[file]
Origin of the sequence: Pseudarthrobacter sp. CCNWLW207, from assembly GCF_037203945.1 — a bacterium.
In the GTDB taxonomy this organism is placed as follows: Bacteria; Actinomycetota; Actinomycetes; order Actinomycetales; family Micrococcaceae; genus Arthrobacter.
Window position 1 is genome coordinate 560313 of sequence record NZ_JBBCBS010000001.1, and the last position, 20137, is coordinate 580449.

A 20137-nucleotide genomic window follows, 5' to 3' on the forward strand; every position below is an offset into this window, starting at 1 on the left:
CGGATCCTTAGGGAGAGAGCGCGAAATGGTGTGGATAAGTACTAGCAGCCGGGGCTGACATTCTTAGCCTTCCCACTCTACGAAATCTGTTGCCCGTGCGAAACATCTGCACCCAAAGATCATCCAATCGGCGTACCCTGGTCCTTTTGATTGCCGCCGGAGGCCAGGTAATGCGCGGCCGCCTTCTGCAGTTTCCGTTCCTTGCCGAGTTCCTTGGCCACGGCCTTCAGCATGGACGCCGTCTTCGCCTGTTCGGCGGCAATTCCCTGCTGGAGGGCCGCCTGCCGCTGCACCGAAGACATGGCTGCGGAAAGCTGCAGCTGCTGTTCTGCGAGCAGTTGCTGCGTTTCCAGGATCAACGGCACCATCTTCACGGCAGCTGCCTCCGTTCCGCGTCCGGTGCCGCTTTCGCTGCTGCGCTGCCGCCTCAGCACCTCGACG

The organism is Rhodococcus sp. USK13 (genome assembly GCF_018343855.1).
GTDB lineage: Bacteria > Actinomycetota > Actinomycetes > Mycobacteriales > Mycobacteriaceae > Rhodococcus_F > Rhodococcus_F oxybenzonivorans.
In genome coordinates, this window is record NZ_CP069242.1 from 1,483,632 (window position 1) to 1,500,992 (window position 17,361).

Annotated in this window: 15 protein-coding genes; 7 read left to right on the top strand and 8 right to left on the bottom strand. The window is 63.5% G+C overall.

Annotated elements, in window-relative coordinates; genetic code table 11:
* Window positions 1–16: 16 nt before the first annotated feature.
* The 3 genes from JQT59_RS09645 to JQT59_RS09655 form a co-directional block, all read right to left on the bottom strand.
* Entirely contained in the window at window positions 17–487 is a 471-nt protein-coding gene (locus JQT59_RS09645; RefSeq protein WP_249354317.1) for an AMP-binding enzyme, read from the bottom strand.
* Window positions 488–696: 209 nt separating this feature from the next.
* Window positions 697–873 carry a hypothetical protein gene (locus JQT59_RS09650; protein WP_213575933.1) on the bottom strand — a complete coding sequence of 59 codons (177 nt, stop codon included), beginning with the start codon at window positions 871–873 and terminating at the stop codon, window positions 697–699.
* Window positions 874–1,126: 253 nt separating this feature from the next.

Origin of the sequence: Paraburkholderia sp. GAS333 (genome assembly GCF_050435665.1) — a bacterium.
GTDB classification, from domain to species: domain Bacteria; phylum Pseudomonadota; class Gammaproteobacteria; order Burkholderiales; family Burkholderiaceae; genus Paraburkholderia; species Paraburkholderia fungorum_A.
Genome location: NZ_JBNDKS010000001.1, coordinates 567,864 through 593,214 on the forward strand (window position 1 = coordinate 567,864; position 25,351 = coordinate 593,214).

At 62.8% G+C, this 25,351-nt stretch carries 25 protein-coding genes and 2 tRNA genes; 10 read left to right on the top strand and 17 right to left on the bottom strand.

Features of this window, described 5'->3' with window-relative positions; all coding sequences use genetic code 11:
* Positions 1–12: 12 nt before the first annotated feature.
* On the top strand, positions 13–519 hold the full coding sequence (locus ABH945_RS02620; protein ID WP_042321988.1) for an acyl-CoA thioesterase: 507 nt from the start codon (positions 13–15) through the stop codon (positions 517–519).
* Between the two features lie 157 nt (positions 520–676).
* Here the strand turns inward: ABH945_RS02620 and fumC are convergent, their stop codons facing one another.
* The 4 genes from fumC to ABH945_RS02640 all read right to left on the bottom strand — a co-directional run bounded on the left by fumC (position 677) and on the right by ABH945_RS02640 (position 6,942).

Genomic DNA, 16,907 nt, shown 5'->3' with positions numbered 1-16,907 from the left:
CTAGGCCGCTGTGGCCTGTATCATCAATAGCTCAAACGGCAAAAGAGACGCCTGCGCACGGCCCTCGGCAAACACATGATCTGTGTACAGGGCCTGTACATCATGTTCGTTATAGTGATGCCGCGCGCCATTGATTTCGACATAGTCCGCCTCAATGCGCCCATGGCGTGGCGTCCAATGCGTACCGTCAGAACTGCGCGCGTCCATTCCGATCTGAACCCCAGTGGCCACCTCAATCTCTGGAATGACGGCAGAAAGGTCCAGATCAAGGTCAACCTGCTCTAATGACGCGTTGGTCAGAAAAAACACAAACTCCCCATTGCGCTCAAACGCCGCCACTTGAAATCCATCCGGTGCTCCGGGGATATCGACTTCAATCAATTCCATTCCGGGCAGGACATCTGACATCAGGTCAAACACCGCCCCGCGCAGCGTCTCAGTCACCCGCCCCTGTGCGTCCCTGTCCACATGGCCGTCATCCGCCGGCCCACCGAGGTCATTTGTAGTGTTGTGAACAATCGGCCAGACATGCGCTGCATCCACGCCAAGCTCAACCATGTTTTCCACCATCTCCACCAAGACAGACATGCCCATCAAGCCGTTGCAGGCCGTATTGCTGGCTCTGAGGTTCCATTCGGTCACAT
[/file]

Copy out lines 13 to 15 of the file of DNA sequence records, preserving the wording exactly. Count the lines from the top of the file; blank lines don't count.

* Entirely contained in the window at window positions 17–487 is a 471-nt protein-coding gene (locus JQT59_RS09645; RefSeq protein WP_249354317.1) for an AMP-binding enzyme, read from the bottom strand.
* Window positions 488–696: 209 nt separating this feature from the next.
* Window positions 697–873 carry a hypothetical protein gene (locus JQT59_RS09650; protein WP_213575933.1) on the bottom strand — a complete coding sequence of 59 codons (177 nt, stop codon included), beginning with the start codon at window positions 871–873 and terminating at the stop codon, window positions 697–699.